A once in a lifetime oppurtunity. Should I take it?

Discussion in 'Random Ramblings' started by ticks, Jul 11, 2008.

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  1. ticks

    ticks Pheasant Obsessed

    Apr 1, 2008
    The Sticks, Vermont
    My dad's friend called him and told my dad that he knows a man who has a falcon chick. He wanted to know if I wanted to raise it. I am not sure what to do. He says I do not need a permit but I don't think they let just any one raise falcons. What if he is trying to get rid of it to get another person in trouble. Like, if it was illegal to raise a falcon chick he would give it to some one else for someone else to get in trouble. What would falcon chicks eat? I have know idea where to start.
    A little help.
  2. conny63malies

    conny63malies Crowing

    Mar 22, 2008
    Annetta Kentucky
    well falcons are birds of prey. they eats small mammals, reptiles, fish and birds. Lots of falconerys(is that a word)/zoos feed them quail, day old frozen and thawed chicks(thats were some of the leftover roos go). I would say if it is a native species you need a permit, but you have to go to your local fish and wildlife wardens website. Better get this dude in trouble than you. Also you will need a big enough flight area. A falcon that was raised by humans may never learn to fend for himself or gets imprinted flies towards one and might end up on a windshield.
  3. Acre of Blessings

    Acre of Blessings Canning/Sewing Addict

    Apr 3, 2008
    Axton, VA
    I agree w/ conny-----better call fish and wildlife athorities first and if they ask why your asking tell them someone is trying to give you one.
  4. Poison Ivy

    Poison Ivy Songster

    May 2, 2007
    Naples, Florida
    Here is a site I ran across last year when look up information on one. I'm sure you could ask them questions on any concerns you have.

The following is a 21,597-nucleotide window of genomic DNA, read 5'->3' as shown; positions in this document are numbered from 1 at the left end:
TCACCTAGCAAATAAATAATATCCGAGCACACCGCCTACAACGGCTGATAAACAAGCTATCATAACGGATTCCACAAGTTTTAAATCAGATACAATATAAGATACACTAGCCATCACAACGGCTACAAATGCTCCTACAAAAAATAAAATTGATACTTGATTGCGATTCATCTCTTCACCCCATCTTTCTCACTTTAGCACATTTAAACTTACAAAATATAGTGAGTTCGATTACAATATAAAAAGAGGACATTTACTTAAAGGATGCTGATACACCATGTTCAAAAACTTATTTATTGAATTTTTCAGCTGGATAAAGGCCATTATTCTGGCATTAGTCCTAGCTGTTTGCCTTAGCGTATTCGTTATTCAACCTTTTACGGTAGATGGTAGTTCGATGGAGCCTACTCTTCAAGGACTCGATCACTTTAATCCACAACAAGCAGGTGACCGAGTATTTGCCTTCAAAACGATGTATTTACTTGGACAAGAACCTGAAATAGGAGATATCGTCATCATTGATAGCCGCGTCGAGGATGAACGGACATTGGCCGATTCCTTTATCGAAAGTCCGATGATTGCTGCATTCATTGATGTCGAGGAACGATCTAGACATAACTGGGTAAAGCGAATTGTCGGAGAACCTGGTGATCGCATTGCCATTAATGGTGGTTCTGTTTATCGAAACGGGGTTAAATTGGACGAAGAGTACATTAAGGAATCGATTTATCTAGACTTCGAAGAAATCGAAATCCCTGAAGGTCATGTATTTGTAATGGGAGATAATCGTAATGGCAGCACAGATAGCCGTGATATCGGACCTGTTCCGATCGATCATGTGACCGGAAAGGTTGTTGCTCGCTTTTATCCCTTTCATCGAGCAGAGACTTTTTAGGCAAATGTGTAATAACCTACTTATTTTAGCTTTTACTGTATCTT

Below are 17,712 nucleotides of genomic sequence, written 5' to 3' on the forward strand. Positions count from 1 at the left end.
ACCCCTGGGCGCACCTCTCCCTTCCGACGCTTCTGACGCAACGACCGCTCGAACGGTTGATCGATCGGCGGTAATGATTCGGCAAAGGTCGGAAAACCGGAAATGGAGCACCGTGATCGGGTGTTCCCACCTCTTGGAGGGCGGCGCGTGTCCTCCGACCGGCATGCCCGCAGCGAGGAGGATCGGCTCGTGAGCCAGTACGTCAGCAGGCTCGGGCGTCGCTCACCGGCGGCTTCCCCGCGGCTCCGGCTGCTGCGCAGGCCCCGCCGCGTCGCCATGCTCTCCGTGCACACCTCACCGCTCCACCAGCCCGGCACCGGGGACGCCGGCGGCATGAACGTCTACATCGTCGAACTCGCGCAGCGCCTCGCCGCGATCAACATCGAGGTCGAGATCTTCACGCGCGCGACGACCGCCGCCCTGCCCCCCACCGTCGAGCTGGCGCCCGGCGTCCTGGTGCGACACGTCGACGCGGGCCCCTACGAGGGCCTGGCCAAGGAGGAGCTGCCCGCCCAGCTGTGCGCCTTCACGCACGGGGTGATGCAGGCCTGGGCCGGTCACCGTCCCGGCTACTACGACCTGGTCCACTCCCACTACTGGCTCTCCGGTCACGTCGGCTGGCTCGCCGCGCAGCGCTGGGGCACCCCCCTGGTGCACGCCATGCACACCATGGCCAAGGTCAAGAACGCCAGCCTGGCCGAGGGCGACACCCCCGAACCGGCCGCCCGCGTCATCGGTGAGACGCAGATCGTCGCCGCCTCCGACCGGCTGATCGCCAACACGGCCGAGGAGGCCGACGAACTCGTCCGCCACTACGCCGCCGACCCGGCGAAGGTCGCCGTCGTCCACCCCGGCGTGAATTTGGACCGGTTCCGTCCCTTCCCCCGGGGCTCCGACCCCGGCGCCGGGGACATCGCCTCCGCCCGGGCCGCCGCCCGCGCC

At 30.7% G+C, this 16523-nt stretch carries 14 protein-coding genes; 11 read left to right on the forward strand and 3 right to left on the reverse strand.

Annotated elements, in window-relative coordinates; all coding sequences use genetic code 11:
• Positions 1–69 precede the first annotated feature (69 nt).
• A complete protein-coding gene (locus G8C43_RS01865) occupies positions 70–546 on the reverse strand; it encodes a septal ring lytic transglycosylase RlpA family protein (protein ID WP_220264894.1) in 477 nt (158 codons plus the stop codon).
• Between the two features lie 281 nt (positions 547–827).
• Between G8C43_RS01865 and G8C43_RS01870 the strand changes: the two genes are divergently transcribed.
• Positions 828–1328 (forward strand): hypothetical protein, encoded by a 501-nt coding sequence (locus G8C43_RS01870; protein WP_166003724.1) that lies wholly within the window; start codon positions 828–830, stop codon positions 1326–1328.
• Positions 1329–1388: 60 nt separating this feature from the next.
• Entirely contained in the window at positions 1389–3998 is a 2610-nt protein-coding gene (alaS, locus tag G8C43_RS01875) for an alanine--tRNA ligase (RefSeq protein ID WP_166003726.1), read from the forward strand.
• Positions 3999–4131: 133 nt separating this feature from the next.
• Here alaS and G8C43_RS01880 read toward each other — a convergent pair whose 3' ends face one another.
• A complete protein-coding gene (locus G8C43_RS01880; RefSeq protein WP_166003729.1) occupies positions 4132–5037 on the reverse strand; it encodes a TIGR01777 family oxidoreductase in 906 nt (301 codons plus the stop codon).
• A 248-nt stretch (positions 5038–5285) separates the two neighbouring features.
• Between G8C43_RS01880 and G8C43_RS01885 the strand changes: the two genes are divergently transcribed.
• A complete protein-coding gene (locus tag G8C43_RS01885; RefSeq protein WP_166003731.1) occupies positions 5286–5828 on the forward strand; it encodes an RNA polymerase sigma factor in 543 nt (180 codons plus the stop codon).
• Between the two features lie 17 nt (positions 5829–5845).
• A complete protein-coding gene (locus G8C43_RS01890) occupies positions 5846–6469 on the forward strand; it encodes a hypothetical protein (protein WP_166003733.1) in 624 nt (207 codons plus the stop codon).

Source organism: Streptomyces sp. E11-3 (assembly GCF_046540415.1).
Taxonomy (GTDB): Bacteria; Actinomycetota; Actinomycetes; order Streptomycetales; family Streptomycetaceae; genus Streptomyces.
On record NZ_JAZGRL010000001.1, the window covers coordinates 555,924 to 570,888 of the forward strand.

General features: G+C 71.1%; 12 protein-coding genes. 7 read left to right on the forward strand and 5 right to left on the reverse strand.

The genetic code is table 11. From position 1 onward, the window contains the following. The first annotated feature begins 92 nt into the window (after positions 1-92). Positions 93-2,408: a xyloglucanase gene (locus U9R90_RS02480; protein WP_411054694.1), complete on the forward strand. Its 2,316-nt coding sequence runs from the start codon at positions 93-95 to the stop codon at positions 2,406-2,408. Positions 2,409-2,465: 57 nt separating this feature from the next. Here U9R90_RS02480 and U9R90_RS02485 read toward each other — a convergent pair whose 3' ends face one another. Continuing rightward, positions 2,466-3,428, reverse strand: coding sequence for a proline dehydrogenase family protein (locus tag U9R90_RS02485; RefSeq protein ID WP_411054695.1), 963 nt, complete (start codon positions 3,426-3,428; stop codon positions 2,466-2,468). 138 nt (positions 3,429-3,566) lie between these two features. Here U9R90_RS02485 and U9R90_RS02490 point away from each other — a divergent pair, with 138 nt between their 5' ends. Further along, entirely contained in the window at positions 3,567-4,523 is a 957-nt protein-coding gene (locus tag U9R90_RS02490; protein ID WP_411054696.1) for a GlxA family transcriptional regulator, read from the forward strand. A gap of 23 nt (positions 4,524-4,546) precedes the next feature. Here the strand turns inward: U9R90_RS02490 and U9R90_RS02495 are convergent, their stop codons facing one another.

5. dacjohns

    dacjohns People Cracker Upper

    Be very careful ticks. You can get in a heap of trouble.
    Falconry is also a major commitment.

    "Because all raptors are protected by state, federal, and international law, all potential falconers must obtain necessary permits before obtaining a hawk or practicing falconry. This can take quite a while, since it includes taking a written falconry exam and getting the appropriate signatures. In some states, hunter education courses are required before you can get your hunting license. If you can't keep your paperwork straight, even in quintuplicate (five copies), don't consider falconry."
  6. eggzettera

    eggzettera Songster

    A co-worker is a Falconer - mucho grande trouble if no permit.......would not go there if I were you. Big time repercussions if you even let you permit slide, let alone.....

    ETA you have to apprentice in to become one....
    Last edited: Jul 11, 2008
  7. onthespot

    onthespot Deluxe Dozens

    Mar 29, 2008
    Riverside/Norco, CA

    I used to pet sit for a guy that had a whole collection of birds of prey, ranging from little bat falcon up to peregrine, african monkey eagle, american golden eagle, you name it. Those birds require a tremendous amount of knowlege and special training, and he had a climate controlled setup room with perch tables and all the birds were tethered except the outside ones, they were kept in dark rooms with folding doors that you opened quick, slid the water bowl in, tossed the food to the other side, and slam the door before they hit it. The same guy had a full grown caracal upstairs in a room, sugar gliders, hybrid wild cats, house cats, huge dogs, turtles, bengal cats, regular kitty cats, and a herd of horses. House sitting for them was a full time job, I finally had to tell them no more. Anyhow, the falcons, unless you have a falconry mentor near by and want to make a huge hobby switch, one in which you may end up breeding chickens just to feed to your new hobby instead of to enjoy, I'd say pass.
  8. ticks

    ticks Pheasant Obsessed

    Apr 1, 2008
    The Sticks, Vermont
    I am deffinatley looking into this. I knew at first that it might be some scam or something.
  9. mom'sfolly

    mom'sfolly Crowing

    Feb 15, 2007
    Austin area, Texas
    I second what everyone else said. Taking a falcon chick from a nest is highly illegal unless you are permitted, and even that restricts you to certain kinds of birds unless you are a master falconer. I believe this is a kestrel or a red-tailed hawk for apprentice falconers. Trading in these birds will get you into trouble. They require a great deal of fresh, whole food, not just meat parts. I did volunteer raptor rehab for awhile, and we always had illegal falconers birds to deal with. They can almost never be successfully released into the wild. Here is the link for the Vermont statues on falconry...looks like it red-tails and goshawks there.

    Last edited: Jul 11, 2008
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